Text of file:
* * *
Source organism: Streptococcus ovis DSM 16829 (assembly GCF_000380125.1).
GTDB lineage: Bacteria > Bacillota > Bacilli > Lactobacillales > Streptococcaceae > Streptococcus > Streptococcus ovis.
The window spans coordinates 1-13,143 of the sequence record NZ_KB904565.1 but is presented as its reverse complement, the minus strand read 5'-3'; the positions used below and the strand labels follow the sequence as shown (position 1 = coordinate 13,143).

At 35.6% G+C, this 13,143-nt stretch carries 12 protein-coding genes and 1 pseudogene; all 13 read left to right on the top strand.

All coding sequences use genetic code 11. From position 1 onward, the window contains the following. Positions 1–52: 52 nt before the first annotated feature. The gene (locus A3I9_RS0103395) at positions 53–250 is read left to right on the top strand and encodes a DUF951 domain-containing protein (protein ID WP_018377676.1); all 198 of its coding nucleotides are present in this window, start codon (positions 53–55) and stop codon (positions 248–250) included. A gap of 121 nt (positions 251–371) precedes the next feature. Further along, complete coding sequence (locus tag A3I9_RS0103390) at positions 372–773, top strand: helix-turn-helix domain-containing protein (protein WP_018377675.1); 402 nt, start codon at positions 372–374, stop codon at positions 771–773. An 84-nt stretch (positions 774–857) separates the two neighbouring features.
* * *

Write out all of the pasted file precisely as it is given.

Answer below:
Source organism: Streptococcus ovis DSM 16829 (assembly GCF_000380125.1).
GTDB lineage: Bacteria > Bacillota > Bacilli > Lactobacillales > Streptococcaceae > Streptococcus > Streptococcus ovis.
The window spans coordinates 1-13,143 of the sequence record NZ_KB904565.1 but is presented as its reverse complement, the minus strand read 5'-3'; the positions used below and the strand labels follow the sequence as shown (position 1 = coordinate 13,143).

At 35.6% G+C, this 13,143-nt stretch carries 12 protein-coding genes and 1 pseudogene; all 13 read left to right on the top strand.

All coding sequences use genetic code 11. From position 1 onward, the window contains the following. Positions 1–52: 52 nt before the first annotated feature. The gene (locus A3I9_RS0103395) at positions 53–250 is read left to right on the top strand and encodes a DUF951 domain-containing protein (protein ID WP_018377676.1); all 198 of its coding nucleotides are present in this window, start codon (positions 53–55) and stop codon (positions 248–250) included. A gap of 121 nt (positions 251–371) precedes the next feature. Further along, complete coding sequence (locus tag A3I9_RS0103390) at positions 372–773, top strand: helix-turn-helix domain-containing protein (protein WP_018377675.1); 402 nt, start codon at positions 372–374, stop codon at positions 771–773. An 84-nt stretch (positions 774–857) separates the two neighbouring features.